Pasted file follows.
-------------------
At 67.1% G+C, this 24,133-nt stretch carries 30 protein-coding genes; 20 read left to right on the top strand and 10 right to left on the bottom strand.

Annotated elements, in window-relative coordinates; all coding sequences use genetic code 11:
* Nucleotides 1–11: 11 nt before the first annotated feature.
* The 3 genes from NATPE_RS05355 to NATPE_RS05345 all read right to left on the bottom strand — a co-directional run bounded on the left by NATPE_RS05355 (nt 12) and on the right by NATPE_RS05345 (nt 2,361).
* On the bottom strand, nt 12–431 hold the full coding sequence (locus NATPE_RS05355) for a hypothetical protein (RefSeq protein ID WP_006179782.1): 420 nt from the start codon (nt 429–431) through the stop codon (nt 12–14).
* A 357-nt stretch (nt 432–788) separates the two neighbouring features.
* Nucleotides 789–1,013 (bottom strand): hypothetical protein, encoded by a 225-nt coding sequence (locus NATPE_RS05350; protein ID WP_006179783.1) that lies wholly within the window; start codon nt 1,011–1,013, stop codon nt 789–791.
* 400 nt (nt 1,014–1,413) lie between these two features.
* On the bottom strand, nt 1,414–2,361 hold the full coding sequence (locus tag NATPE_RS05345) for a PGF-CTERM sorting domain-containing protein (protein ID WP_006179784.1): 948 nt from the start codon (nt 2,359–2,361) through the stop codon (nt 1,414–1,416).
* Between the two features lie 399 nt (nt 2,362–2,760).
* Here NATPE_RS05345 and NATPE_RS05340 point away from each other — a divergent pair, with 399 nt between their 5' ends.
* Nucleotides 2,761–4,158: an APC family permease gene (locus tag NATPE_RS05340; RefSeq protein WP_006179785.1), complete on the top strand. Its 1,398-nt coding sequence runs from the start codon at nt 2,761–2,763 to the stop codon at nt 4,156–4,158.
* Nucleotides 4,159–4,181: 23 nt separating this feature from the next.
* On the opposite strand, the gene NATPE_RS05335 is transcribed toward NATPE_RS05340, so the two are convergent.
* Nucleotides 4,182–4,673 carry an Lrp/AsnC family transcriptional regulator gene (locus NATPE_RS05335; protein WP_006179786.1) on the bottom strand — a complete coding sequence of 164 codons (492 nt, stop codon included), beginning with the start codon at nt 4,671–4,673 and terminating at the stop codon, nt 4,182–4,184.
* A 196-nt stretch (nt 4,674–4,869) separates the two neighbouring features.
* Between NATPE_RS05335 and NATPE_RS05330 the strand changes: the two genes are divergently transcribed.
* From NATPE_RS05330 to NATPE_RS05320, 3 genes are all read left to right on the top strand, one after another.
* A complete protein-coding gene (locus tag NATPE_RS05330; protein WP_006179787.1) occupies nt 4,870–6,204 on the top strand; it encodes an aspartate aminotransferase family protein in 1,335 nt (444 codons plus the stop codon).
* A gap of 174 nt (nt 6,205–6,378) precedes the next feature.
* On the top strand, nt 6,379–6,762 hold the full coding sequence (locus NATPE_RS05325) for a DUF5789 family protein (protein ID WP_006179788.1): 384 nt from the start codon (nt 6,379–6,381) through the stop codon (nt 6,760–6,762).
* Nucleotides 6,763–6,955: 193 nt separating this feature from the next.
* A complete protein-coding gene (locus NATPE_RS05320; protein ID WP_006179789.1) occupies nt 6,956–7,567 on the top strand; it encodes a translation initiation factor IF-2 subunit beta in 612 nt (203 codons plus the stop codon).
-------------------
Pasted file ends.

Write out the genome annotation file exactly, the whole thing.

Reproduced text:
At 67.1% G+C, this 24,133-nt stretch carries 30 protein-coding genes; 20 read left to right on the top strand and 10 right to left on the bottom strand.

Annotated elements, in window-relative coordinates; all coding sequences use genetic code 11:
* Nucleotides 1–11: 11 nt before the first annotated feature.
* The 3 genes from NATPE_RS05355 to NATPE_RS05345 all read right to left on the bottom strand — a co-directional run bounded on the left by NATPE_RS05355 (nt 12) and on the right by NATPE_RS05345 (nt 2,361).
* On the bottom strand, nt 12–431 hold the full coding sequence (locus NATPE_RS05355) for a hypothetical protein (RefSeq protein ID WP_006179782.1): 420 nt from the start codon (nt 429–431) through the stop codon (nt 12–14).
* A 357-nt stretch (nt 432–788) separates the two neighbouring features.
* Nucleotides 789–1,013 (bottom strand): hypothetical protein, encoded by a 225-nt coding sequence (locus NATPE_RS05350; protein ID WP_006179783.1) that lies wholly within the window; start codon nt 1,011–1,013, stop codon nt 789–791.
* 400 nt (nt 1,014–1,413) lie between these two features.
* On the bottom strand, nt 1,414–2,361 hold the full coding sequence (locus tag NATPE_RS05345) for a PGF-CTERM sorting domain-containing protein (protein ID WP_006179784.1): 948 nt from the start codon (nt 2,359–2,361) through the stop codon (nt 1,414–1,416).
* Between the two features lie 399 nt (nt 2,362–2,760).
* Here NATPE_RS05345 and NATPE_RS05340 point away from each other — a divergent pair, with 399 nt between their 5' ends.
* Nucleotides 2,761–4,158: an APC family permease gene (locus tag NATPE_RS05340; RefSeq protein WP_006179785.1), complete on the top strand. Its 1,398-nt coding sequence runs from the start codon at nt 2,761–2,763 to the stop codon at nt 4,156–4,158.
* Nucleotides 4,159–4,181: 23 nt separating this feature from the next.
* On the opposite strand, the gene NATPE_RS05335 is transcribed toward NATPE_RS05340, so the two are convergent.
* Nucleotides 4,182–4,673 carry an Lrp/AsnC family transcriptional regulator gene (locus NATPE_RS05335; protein WP_006179786.1) on the bottom strand — a complete coding sequence of 164 codons (492 nt, stop codon included), beginning with the start codon at nt 4,671–4,673 and terminating at the stop codon, nt 4,182–4,184.
* A 196-nt stretch (nt 4,674–4,869) separates the two neighbouring features.
* Between NATPE_RS05335 and NATPE_RS05330 the strand changes: the two genes are divergently transcribed.
* From NATPE_RS05330 to NATPE_RS05320, 3 genes are all read left to right on the top strand, one after another.
* A complete protein-coding gene (locus tag NATPE_RS05330; protein WP_006179787.1) occupies nt 4,870–6,204 on the top strand; it encodes an aspartate aminotransferase family protein in 1,335 nt (444 codons plus the stop codon).
* A gap of 174 nt (nt 6,205–6,378) precedes the next feature.
* On the top strand, nt 6,379–6,762 hold the full coding sequence (locus NATPE_RS05325) for a DUF5789 family protein (protein ID WP_006179788.1): 384 nt from the start codon (nt 6,379–6,381) through the stop codon (nt 6,760–6,762).
* Nucleotides 6,763–6,955: 193 nt separating this feature from the next.
* A complete protein-coding gene (locus NATPE_RS05320; protein ID WP_006179789.1) occupies nt 6,956–7,567 on the top strand; it encodes a translation initiation factor IF-2 subunit beta in 612 nt (203 codons plus the stop codon).